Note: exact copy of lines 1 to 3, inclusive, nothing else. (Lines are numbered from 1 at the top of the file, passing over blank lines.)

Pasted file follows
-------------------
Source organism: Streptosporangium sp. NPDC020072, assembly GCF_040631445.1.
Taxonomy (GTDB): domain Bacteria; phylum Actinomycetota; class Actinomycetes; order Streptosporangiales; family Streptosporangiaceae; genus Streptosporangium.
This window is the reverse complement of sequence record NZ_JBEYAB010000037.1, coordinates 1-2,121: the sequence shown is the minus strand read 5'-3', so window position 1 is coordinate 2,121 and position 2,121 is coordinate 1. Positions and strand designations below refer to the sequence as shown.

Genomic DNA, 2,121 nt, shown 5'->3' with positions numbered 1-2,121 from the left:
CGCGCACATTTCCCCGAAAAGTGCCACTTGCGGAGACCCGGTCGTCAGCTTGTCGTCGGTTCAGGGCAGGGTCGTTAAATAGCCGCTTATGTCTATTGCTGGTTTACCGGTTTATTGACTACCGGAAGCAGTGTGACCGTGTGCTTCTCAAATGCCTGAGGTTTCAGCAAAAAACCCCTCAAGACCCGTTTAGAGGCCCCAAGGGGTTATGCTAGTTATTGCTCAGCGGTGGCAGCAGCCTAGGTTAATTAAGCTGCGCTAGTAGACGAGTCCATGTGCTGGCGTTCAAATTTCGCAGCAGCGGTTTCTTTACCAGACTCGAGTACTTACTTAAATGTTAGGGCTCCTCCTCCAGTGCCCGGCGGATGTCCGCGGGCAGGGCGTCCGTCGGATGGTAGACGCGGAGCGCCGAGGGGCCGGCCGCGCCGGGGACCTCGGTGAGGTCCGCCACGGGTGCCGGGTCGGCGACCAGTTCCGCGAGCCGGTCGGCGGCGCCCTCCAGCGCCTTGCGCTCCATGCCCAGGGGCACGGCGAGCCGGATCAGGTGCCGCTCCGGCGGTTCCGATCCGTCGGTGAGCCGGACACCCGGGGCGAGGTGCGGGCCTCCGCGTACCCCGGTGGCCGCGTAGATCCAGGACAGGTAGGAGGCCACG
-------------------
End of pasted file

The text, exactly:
Source organism: Streptosporangium sp. NPDC020072, assembly GCF_040631445.1.
Taxonomy (GTDB): domain Bacteria; phylum Actinomycetota; class Actinomycetes; order Streptosporangiales; family Streptosporangiaceae; genus Streptosporangium.
This window is the reverse complement of sequence record NZ_JBEYAB010000037.1, coordinates 1-2,121: the sequence shown is the minus strand read 5'-3', so window position 1 is coordinate 2,121 and position 2,121 is coordinate 1. Positions and strand designations below refer to the sequence as shown.